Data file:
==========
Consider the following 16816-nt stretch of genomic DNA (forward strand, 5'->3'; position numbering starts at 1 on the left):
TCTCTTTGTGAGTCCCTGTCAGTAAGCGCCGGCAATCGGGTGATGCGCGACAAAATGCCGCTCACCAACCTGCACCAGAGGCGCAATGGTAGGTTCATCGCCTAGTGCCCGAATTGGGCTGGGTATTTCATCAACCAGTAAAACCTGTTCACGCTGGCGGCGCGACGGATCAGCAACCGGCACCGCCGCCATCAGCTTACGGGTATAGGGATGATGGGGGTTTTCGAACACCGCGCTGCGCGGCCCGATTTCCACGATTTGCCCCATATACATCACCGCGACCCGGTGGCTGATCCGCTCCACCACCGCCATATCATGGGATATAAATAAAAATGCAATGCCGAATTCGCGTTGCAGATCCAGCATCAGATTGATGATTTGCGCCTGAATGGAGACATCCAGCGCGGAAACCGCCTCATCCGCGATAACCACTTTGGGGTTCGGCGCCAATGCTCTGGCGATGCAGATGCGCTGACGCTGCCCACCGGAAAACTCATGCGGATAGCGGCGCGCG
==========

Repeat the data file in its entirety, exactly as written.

Consider the following 16816-nt stretch of genomic DNA (forward strand, 5'->3'; position numbering starts at 1 on the left):
TCTCTTTGTGAGTCCCTGTCAGTAAGCGCCGGCAATCGGGTGATGCGCGACAAAATGCCGCTCACCAACCTGCACCAGAGGCGCAATGGTAGGTTCATCGCCTAGTGCCCGAATTGGGCTGGGTATTTCATCAACCAGTAAAACCTGTTCACGCTGGCGGCGCGACGGATCAGCAACCGGCACCGCCGCCATCAGCTTACGGGTATAGGGATGATGGGGGTTTTCGAACACCGCGCTGCGCGGCCCGATTTCCACGATTTGCCCCATATACATCACCGCGACCCGGTGGCTGATCCGCTCCACCACCGCCATATCATGGGATATAAATAAAAATGCAATGCCGAATTCGCGTTGCAGATCCAGCATCAGATTGATGATTTGCGCCTGAATGGAGACATCCAGCGCGGAAACCGCCTCATCCGCGATAACCACTTTGGGGTTCGGCGCCAATGCTCTGGCGATGCAGATGCGCTGACGCTGCCCACCGGAAAACTCATGCGGATAGCGGCGCGCG